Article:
Tuesday 24 August 2010

Book Reviews

Diary of a Wimpy Kid
Jeff Kinney

Available Now - £6.99 (Paperback)
Review by Brad Harmer

Greg Heffley – the eponymous Wimpy Kid - finds himself thrust into a new year and a new school where undersize weaklings share the corridors with kids who are taller, meaner and already shaving. Desperate to prove his new found maturity, which only going up a grade can bring, Greg is happy to have his not-quite-so-cool sidekick, Rowley, along for the ride.

But when Rowley's star starts to rise, Greg tries to use his best friend's popularity to his own advantage. Recorded in his diary with comic pictures and his very own words, this test of Greg and Rowley's friendship unfolds.

Comparisons between this and Adrian Mole are almost inevitable, so let’s get them out of the way first. ...Wimpy Kid is much more cartoonish than Sue Townsend’s books, which are intended to be more realistic, and (dare I say it?) literary. ...Wimpy Kid by comparison is lighter, but the vibe of Adrian Mole remains, in a good way. From where I’m standing, it has to be said that Diary of a Wimpy Kid has probably got the edge over Adrian Mole in the plain-ole' “being funny” stakes. Adrian Mole is clever, but Diary of a Wimpy Kid actually made me laugh out loud. On the train.

Like all good books of this kind it makes you remember your own adolescence, including “meh” Christmases, petty rivalries and how important your best friend really was to you. Kids will (and do) love it, but it’s definitely worth a peek for adults too.

The Emotionally Fourteen Rating:
Some playground scuffling and pranking.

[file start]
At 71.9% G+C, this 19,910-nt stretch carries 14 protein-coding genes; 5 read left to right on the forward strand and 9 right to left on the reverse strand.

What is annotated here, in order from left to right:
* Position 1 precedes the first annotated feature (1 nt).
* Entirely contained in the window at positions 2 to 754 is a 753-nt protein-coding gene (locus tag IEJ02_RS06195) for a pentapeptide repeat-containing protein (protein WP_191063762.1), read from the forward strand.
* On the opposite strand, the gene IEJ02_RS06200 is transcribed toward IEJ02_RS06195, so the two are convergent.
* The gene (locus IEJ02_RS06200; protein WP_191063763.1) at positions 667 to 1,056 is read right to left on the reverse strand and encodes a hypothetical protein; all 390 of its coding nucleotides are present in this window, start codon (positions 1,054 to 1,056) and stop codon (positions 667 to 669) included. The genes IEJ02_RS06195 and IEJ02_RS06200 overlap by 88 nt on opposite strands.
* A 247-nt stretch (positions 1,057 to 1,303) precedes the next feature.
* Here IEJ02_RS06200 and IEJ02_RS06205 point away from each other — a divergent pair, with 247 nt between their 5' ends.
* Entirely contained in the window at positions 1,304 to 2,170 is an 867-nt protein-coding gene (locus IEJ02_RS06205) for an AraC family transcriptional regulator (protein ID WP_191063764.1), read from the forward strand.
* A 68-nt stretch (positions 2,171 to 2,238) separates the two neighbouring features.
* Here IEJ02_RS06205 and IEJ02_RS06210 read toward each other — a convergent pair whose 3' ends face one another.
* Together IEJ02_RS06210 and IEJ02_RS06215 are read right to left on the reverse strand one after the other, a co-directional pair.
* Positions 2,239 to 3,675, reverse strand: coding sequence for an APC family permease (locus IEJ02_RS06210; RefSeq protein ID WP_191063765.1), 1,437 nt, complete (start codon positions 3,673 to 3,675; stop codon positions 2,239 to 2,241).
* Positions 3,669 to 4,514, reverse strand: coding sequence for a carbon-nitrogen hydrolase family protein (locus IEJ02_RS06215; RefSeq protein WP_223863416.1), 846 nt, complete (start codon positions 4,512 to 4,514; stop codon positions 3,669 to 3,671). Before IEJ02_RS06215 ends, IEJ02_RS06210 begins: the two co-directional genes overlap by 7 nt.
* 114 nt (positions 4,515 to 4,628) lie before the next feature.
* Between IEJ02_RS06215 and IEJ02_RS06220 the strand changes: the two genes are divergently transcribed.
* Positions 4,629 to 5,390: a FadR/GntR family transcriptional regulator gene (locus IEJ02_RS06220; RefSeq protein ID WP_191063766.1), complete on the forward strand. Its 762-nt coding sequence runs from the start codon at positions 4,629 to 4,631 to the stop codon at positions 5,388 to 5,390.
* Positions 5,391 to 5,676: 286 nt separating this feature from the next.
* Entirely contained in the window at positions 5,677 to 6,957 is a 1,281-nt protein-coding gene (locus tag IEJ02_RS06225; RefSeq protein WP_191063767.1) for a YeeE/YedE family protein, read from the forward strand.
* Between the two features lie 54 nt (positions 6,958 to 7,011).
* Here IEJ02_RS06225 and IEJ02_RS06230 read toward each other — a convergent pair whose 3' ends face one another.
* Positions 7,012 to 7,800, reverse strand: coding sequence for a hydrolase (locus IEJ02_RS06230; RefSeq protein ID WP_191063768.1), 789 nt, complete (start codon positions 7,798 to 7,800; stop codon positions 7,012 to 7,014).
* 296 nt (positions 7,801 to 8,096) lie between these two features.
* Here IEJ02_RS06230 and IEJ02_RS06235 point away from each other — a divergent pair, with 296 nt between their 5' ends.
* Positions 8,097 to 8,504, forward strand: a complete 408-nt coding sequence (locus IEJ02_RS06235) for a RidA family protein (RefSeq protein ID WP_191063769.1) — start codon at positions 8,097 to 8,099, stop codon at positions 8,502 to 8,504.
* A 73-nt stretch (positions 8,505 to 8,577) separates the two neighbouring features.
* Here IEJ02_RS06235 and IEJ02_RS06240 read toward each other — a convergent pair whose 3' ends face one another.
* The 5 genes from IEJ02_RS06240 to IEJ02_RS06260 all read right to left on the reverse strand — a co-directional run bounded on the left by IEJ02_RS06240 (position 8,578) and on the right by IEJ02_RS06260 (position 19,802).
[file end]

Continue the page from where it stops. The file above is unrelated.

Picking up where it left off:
Sex/Nudity: None.
Swearing: None.
Summary: A cartoonish Adrian Mole, brought up to date, with plenty of funny moments. Well worth checking out. 8/10

The Wimpy Kid Movie Diary
Jeff Kinney

Available Now - £9.99 (Hardback)
Review by Brad Harmer

The Wimpy Kid Movie Diary goes behind the scenes to tell the story of Greg Heffley from cartoon character to a real live person on the big screen. This is a full-colour diary complete with photographs, script pages, storyboard sketches, costume designs, and more Wimpy Kid drawings by Kinney.

Sometimes, you need to not stretch too hard. What we have here is a relatively by-the-numbers, cash-in, making-of book. Unfortunately, all the attempts to make it not be that cliched and simple backfire and make it even more obvious that that's what it is. It’s the literary equivalent of pointing out how accurate your historical wargame is by highlighting the giant robot crab.

Some of the details – like highlighting how much work was put in by the prop department, and the preparation the cast put into making their roles – are informative and interesting. The rest of it though is pretty formulaic, and it all boils down into a collection of photos by the last few pages. Kids will probably find it interesting, but adults will probably know it all anyway.

The Emotionally Fourteen Rating:
Sex/Nudity: None.
Swearing: None.
Summary: As an educational book for kids on the movie-making process it’s really good. There’s nothing here for adults, really, but fans of the series will no doubt find it cute. 6/10

Rumble Road
Jon Robinson
WWE Books

Available Now - £8.99 (Paperback)
Review by Omer Ibrahim

Rumble Road is the follow up to Are We There Yet?, and is made up of a collection of road stories from various WWE Superstars. Having read Are We There Yet? a few years ago, I thought that Rumble Road would be a list of “runner up” stories.

I was incredibly wrong, and quite stupid for thinking that.

WWE wrestlers spend roughly two hundred days a year on the road or in planes. I know from experience that the travel can be mind-numbing. I also know from experience that wrestlers are masters at finding and making entertainment. And driving each other insane.

The book is split into several different sections, concentrating on things such as practical jokes (ribs), car crashes and dodgy hotel rooms. The stories are penned by the superstars themselves and are not written in character, which is a wonderfully refreshing change of pace from the usual kayfabe that the WWE throws at us.

Stars such as Randy Orton, Big Show and Rey Mysterio all share stories from their travels and some of them are truly priceless. It’s nice to see the humility of some of the newer talent such as Jack Swagger and Santino as they travel alongside the bigger stars of the roster, learning from them as they go.